A Kantian Response to Populism: Institutions as Ends

If there’s any credence to horseshoe theory (there isn’t), look no further than a pervasive dissatisfaction with institutional government. The populist fringes of the left and right share a consensus view that current political issues have less to do with who’s in office and more to do with the legal and political institutions of government themselves.

On the left for example, you don’t have to do much digging to find calls for abolishing the Senate or electoral college, institutions derided as outmoded and undemocratic. And on the right — though it might be sufficient to simply point out that the Trump administration appointed a climate change-denier to the EPA — it’s worth noting that the guiding principle of populist conservatism since the 60’s has been a mission to radically restructure the way the government functions and to change its fundamental nature as an institution.

The populist left and right share the sentiment that government institutions are means in the service of certain moral ends, and if an institution should fail to serve those ends: then it should be abolished.

Enter Kant.

Kant vs. Utilitarianism and Lockean “natural rights”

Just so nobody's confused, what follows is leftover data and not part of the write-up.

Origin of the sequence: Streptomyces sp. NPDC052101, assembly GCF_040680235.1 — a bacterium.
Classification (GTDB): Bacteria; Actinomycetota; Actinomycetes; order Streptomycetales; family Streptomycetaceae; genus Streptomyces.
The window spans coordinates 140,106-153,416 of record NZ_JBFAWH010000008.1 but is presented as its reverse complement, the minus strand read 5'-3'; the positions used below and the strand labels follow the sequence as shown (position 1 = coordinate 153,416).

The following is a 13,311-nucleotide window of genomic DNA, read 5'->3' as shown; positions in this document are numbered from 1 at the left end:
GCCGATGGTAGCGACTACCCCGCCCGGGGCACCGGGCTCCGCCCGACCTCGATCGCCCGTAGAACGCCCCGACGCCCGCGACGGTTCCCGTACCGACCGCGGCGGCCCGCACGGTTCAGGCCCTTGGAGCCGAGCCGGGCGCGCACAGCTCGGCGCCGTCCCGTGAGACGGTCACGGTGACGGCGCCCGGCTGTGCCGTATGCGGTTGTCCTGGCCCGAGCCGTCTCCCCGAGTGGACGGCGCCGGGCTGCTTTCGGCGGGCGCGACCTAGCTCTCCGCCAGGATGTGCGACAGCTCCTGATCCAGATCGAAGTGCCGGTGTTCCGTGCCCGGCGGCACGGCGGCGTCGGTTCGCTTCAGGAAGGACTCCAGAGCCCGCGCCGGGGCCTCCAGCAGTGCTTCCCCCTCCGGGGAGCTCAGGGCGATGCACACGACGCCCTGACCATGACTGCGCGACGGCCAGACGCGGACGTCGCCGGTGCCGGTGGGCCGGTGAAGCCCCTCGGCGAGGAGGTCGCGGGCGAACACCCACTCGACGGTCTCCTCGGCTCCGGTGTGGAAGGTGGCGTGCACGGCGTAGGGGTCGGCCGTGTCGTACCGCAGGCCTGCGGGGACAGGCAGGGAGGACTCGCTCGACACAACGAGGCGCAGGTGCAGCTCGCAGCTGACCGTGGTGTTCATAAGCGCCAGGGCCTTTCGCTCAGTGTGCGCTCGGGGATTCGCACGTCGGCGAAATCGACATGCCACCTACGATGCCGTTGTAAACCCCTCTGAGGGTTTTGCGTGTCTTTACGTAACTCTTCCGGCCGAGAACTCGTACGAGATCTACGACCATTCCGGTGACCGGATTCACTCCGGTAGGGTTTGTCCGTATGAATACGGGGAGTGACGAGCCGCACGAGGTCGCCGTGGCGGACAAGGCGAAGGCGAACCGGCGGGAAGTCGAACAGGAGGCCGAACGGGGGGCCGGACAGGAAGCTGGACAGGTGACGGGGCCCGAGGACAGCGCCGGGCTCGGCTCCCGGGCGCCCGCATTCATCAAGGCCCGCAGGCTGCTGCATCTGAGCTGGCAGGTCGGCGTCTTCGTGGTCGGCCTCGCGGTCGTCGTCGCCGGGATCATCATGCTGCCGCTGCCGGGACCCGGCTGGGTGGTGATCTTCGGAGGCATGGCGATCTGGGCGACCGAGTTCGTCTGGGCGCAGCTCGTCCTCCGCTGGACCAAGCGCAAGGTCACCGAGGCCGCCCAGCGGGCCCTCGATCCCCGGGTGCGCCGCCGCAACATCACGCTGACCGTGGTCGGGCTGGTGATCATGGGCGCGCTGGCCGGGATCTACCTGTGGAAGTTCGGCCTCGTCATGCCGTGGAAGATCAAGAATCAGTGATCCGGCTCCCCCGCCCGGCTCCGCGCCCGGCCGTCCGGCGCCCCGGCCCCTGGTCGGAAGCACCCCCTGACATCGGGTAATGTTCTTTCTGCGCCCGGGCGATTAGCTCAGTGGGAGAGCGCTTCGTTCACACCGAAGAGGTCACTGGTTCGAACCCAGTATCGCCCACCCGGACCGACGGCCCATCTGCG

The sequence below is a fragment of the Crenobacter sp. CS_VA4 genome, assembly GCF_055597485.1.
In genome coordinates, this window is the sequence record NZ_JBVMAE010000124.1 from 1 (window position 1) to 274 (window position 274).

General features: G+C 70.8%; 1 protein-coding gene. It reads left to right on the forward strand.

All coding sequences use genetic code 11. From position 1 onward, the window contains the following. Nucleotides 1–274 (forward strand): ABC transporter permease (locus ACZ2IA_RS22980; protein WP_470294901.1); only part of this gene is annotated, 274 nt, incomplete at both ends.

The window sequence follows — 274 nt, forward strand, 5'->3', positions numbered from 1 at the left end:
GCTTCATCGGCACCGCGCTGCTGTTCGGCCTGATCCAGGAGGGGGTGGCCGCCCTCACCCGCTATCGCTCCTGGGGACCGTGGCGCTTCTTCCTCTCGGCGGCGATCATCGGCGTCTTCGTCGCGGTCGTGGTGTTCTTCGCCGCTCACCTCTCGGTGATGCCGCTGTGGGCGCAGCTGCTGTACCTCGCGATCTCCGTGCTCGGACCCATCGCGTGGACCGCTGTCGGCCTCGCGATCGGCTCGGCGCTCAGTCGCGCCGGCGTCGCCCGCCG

Immanuel Kant’s political philosophy differs significantly from anything we might today recognize as partisan political ideology. Far from seeing government as a mere tool to moral ends, Kant argues that it is only within the context of public legal institutions that man can enter a “rightful condition,” where, as Law professor Arthur Ripstein describes, “each person’s entitlement to be his or her own master is consistent with the entitlements of others.” In Kant’s view, legal and political institutions exist not to attain certain ends, but as ends in themselves.

How might Kant’s philosophy compare to modern day partisan ideology?

Jeremy Bentham, whose utilitarian philosophy went on to shape a great deal of political thinking on the modern left, saw government institutions as a tool for increasing equality: the greatest good for the greatest number. As Arthur Ripstein describes in Force and Freedom:

He [Bentham] argues that the purpose of legal and political institutions, and indeed even the purpose of general rules in morality, is to approximate a moral result — the greatest happiness of the greatest number-which could in principle be specified without any reference to institutions…Many contemporary egalitarian theories have a similar structure: society should be arranged so as to bring about an equal distribution.